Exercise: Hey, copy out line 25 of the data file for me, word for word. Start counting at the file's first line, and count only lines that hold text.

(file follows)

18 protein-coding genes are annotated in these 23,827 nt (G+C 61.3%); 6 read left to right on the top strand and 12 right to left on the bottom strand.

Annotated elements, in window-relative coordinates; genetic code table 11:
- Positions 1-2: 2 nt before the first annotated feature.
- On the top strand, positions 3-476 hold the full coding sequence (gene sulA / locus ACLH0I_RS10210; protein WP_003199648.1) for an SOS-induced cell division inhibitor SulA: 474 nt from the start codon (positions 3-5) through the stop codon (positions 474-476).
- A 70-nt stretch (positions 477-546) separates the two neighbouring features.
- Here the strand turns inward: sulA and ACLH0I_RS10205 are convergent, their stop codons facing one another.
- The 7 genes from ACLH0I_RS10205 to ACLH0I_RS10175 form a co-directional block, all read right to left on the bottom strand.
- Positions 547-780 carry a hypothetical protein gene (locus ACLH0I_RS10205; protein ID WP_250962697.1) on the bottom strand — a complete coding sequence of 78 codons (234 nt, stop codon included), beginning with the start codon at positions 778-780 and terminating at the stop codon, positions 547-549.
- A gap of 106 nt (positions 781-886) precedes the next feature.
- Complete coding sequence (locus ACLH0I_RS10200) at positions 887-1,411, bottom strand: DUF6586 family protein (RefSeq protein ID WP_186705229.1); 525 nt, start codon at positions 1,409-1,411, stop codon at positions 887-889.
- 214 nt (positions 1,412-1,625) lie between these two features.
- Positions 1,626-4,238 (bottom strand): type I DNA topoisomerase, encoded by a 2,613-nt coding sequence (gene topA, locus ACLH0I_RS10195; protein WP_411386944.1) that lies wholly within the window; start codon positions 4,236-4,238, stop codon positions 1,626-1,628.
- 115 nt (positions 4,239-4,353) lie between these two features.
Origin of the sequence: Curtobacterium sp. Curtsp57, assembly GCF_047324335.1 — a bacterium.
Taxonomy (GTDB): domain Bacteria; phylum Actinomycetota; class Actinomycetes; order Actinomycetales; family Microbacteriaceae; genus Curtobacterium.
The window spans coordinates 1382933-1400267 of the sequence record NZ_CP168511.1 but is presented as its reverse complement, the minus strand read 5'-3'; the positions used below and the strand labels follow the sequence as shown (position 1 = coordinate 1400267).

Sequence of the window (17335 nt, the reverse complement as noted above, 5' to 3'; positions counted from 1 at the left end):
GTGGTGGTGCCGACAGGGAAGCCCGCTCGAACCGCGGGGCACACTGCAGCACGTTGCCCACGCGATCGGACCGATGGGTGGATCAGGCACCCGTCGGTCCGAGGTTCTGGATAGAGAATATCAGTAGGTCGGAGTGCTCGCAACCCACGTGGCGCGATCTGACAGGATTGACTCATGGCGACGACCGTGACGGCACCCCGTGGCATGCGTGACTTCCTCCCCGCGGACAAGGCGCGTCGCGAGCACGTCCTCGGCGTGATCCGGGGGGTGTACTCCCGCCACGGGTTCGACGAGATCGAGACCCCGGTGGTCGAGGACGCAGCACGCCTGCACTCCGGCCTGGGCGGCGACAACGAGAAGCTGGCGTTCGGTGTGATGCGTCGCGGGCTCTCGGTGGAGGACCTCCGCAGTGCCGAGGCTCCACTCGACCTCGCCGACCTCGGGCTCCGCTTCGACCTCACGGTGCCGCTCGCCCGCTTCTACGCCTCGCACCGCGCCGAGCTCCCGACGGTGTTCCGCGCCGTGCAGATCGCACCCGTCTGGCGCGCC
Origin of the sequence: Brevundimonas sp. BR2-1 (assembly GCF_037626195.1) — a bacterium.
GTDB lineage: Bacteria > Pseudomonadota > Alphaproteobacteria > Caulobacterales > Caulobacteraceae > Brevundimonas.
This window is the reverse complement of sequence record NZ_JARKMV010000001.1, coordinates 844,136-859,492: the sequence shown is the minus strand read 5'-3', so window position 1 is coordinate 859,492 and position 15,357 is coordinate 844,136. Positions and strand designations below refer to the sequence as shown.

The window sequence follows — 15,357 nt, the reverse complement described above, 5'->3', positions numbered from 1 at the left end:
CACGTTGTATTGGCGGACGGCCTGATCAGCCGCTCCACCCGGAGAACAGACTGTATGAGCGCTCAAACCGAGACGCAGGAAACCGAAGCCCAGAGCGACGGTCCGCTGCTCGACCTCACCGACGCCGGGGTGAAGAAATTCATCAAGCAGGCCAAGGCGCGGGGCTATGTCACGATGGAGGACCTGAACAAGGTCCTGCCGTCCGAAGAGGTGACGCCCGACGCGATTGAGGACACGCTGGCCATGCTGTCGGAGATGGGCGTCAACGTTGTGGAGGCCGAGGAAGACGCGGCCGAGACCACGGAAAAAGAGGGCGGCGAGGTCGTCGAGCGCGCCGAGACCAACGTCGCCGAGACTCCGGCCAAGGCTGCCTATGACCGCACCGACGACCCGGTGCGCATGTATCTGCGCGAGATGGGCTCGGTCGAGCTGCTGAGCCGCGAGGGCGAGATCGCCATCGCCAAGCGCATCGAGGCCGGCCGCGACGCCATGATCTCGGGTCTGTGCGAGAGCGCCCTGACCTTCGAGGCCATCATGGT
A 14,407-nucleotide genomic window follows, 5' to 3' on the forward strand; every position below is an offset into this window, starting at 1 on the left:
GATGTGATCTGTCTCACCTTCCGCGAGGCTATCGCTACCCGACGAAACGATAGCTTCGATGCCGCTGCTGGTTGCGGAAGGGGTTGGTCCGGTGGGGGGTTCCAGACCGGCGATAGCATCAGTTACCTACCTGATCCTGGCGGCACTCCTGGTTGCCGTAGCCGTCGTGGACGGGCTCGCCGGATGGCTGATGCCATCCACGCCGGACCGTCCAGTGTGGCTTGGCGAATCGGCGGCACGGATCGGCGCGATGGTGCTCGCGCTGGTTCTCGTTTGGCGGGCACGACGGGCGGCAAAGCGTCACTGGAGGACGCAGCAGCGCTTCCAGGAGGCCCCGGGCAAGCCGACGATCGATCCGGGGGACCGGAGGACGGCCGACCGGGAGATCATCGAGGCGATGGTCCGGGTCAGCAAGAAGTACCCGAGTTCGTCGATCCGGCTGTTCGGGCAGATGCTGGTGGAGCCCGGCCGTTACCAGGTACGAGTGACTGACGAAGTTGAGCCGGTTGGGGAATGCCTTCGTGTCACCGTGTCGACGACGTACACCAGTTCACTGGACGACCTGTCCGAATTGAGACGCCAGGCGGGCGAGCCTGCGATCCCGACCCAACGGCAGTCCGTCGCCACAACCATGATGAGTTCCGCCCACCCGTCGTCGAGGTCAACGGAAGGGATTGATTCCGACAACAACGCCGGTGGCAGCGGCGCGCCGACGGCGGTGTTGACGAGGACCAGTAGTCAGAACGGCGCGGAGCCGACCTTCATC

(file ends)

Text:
GATGTGATCTGTCTCACCTTCCGCGAGGCTATCGCTACCCGACGAAACGATAGCTTCGATGCCGCTGCTGGTTGCGGAAGGGGTTGGTCCGGTGGGGGGTTCCAGACCGGCGATAGCATCAGTTACCTACCTGATCCTGGCGGCACTCCTGGTTGCCGTAGCCGTCGTGGACGGGCTCGCCGGATGGCTGATGCCATCCACGCCGGACCGTCCAGTGTGGCTTGGCGAATCGGCGGCACGGATCGGCGCGATGGTGCTCGCGCTGGTTCTCGTTTGGCGGGCACGACGGGCGGCAAAGCGTCACTGGAGGACGCAGCAGCGCTTCCAGGAGGCCCCGGGCAAGCCGACGATCGATCCGGGGGACCGGAGGACGGCCGACCGGGAGATCATCGAGGCGATGGTCCGGGTCAGCAAGAAGTACCCGAGTTCGTCGATCCGGCTGTTCGGGCAGATGCTGGTGGAGCCCGGCCGTTACCAGGTACGAGTGACTGACGAAGTTGAGCCGGTTGGGGAATGCCTTCGTGTCACCGTGTCGACGACGTACACCAGTTCACTGGACGACCTGTCCGAATTGAGACGCCAGGCGGGCGAGCCTGCGATCCCGACCCAACGGCAGTCCGTCGCCACAACCATGATGAGTTCCGCCCACCCGTCGTCGAGGTCAACGGAAGGGATTGATTCCGACAACAACGCCGGTGGCAGCGGCGCGCCGACGGCGGTGTTGACGAGGACCAGTAGTCAGAACGGCGCGGAGCCGACCTTCATC